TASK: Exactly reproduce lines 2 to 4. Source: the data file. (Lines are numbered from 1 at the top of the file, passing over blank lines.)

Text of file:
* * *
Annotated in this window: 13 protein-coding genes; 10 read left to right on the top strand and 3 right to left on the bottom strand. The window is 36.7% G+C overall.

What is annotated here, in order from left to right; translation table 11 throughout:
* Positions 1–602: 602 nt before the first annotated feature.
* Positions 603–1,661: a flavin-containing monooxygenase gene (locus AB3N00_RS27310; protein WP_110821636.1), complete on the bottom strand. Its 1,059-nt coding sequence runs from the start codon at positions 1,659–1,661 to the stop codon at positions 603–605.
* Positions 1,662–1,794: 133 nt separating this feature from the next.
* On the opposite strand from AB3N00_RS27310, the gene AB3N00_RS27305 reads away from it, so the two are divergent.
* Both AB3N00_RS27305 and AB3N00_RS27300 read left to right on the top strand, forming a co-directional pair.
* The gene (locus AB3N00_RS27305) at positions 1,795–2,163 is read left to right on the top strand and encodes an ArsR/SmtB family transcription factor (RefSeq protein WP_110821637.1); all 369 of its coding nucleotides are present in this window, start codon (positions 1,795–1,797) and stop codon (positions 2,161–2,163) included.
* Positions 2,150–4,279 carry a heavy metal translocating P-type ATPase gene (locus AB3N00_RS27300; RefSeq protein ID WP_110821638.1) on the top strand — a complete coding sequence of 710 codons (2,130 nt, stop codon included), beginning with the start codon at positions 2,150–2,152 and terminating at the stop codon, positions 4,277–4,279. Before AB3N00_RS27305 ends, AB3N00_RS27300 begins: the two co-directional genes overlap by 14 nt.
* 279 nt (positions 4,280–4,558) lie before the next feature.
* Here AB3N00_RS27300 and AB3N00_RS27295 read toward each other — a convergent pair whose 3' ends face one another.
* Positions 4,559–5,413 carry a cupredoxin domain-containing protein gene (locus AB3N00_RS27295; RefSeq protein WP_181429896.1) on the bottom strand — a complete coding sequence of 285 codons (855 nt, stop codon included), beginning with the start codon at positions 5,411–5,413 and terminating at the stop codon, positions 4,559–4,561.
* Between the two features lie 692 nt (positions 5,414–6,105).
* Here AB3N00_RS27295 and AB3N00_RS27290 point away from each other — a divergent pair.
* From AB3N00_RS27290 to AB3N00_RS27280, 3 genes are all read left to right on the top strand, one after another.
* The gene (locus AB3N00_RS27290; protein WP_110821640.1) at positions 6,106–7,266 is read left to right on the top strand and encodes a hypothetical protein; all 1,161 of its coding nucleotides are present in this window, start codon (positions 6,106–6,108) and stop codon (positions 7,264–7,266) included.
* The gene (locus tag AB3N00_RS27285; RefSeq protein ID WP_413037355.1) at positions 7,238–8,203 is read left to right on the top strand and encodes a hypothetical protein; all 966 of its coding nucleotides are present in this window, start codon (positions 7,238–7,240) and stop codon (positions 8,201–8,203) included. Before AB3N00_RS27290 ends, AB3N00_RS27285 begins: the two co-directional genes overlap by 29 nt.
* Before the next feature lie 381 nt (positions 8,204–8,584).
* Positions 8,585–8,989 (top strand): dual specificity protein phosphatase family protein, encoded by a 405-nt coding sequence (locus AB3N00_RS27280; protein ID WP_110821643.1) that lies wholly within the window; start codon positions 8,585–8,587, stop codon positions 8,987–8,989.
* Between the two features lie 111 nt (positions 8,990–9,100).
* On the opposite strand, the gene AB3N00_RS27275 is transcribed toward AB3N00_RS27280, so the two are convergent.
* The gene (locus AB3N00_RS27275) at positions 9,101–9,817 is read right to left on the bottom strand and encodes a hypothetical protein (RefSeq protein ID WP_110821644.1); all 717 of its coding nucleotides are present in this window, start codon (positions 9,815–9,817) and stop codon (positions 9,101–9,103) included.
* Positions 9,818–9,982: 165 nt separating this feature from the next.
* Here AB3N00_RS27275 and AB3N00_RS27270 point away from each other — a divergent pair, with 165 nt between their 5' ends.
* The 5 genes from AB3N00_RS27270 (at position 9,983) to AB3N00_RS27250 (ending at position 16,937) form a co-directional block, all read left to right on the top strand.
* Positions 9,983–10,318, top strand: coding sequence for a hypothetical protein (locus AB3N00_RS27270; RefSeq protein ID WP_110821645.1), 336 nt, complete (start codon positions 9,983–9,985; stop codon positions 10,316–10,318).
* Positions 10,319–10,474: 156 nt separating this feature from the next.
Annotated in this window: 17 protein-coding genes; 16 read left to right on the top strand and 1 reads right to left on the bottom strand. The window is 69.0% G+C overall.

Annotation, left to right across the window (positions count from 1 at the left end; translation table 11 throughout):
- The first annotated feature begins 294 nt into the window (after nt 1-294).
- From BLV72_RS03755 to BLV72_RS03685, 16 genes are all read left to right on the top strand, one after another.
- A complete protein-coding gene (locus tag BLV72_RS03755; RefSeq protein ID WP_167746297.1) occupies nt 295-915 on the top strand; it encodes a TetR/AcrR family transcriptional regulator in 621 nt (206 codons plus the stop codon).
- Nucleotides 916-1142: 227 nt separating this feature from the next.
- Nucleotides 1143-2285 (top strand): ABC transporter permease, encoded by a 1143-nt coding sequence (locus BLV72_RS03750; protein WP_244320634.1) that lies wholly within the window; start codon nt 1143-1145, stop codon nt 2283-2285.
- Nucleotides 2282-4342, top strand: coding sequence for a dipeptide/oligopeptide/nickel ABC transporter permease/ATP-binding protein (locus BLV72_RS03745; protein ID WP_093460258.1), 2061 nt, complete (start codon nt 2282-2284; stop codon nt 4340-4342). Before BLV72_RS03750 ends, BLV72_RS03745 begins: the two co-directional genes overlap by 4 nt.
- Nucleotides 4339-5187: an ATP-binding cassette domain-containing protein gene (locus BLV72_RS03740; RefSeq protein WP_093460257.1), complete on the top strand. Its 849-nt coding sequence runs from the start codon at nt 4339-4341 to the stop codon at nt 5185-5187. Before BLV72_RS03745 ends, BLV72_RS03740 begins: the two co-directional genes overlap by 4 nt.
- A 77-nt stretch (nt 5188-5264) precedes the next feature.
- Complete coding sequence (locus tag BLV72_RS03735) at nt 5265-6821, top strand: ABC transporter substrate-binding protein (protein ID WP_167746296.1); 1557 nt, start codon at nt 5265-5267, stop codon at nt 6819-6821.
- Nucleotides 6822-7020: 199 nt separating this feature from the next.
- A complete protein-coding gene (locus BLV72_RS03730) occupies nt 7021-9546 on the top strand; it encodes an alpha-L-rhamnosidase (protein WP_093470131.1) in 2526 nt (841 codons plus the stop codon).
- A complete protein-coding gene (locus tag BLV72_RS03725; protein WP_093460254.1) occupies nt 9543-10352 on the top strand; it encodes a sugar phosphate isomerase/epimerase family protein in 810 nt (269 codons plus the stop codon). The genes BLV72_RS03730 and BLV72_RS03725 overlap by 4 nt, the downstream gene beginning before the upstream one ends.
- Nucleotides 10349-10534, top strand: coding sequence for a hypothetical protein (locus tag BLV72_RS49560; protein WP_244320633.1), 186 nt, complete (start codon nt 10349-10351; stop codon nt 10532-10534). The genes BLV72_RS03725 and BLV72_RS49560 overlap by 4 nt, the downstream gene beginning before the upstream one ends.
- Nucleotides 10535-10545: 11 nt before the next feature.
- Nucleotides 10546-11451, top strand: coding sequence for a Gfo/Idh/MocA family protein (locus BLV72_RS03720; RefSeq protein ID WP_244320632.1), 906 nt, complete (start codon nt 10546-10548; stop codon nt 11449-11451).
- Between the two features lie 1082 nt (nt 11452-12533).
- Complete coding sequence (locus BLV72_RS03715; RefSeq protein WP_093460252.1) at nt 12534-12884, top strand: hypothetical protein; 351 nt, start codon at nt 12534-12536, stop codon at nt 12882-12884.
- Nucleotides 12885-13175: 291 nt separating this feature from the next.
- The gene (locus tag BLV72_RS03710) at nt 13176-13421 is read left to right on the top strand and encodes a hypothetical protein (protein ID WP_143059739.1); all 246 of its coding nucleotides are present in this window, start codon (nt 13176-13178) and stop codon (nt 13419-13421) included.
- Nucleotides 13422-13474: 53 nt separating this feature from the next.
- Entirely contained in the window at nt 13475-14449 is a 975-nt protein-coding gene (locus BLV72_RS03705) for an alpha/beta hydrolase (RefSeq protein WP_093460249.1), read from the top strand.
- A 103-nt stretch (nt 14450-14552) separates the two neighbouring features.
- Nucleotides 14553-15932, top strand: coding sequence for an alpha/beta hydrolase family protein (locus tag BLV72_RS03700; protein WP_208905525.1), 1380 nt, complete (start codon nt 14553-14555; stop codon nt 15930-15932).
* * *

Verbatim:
What is annotated here, in order from left to right; translation table 11 throughout:
* Positions 1–602: 602 nt before the first annotated feature.
* Positions 603–1,661: a flavin-containing monooxygenase gene (locus AB3N00_RS27310; protein WP_110821636.1), complete on the bottom strand. Its 1,059-nt coding sequence runs from the start codon at positions 1,659–1,661 to the stop codon at positions 603–605.